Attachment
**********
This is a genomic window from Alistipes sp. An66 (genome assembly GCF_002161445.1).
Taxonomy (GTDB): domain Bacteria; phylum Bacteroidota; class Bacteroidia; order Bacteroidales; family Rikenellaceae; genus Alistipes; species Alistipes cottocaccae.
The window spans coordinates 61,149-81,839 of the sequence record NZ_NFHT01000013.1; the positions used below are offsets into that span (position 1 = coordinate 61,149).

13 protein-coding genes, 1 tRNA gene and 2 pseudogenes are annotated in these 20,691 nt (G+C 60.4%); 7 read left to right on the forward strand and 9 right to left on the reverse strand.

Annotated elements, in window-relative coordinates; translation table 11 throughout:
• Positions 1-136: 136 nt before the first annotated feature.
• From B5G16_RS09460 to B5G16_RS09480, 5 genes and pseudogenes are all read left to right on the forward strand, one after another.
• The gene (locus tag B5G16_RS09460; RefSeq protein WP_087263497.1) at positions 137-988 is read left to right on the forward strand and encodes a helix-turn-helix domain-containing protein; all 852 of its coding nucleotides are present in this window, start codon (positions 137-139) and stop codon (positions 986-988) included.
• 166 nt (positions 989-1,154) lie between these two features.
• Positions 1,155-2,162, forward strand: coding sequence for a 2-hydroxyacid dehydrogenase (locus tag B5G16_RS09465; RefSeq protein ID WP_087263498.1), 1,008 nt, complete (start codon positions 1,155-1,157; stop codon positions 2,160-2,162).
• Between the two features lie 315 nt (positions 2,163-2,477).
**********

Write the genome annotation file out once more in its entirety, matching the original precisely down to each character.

This is a genomic window from Alistipes sp. An66 (genome assembly GCF_002161445.1).
Taxonomy (GTDB): domain Bacteria; phylum Bacteroidota; class Bacteroidia; order Bacteroidales; family Rikenellaceae; genus Alistipes; species Alistipes cottocaccae.
The window spans coordinates 61,149-81,839 of the sequence record NZ_NFHT01000013.1; the positions used below are offsets into that span (position 1 = coordinate 61,149).

13 protein-coding genes, 1 tRNA gene and 2 pseudogenes are annotated in these 20,691 nt (G+C 60.4%); 7 read left to right on the forward strand and 9 right to left on the reverse strand.

Annotated elements, in window-relative coordinates; translation table 11 throughout:
• Positions 1-136: 136 nt before the first annotated feature.
• From B5G16_RS09460 to B5G16_RS09480, 5 genes and pseudogenes are all read left to right on the forward strand, one after another.
• The gene (locus tag B5G16_RS09460; RefSeq protein WP_087263497.1) at positions 137-988 is read left to right on the forward strand and encodes a helix-turn-helix domain-containing protein; all 852 of its coding nucleotides are present in this window, start codon (positions 137-139) and stop codon (positions 986-988) included.
• 166 nt (positions 989-1,154) lie between these two features.
• Positions 1,155-2,162, forward strand: coding sequence for a 2-hydroxyacid dehydrogenase (locus tag B5G16_RS09465; RefSeq protein ID WP_087263498.1), 1,008 nt, complete (start codon positions 1,155-1,157; stop codon positions 2,160-2,162).
• Between the two features lie 315 nt (positions 2,163-2,477).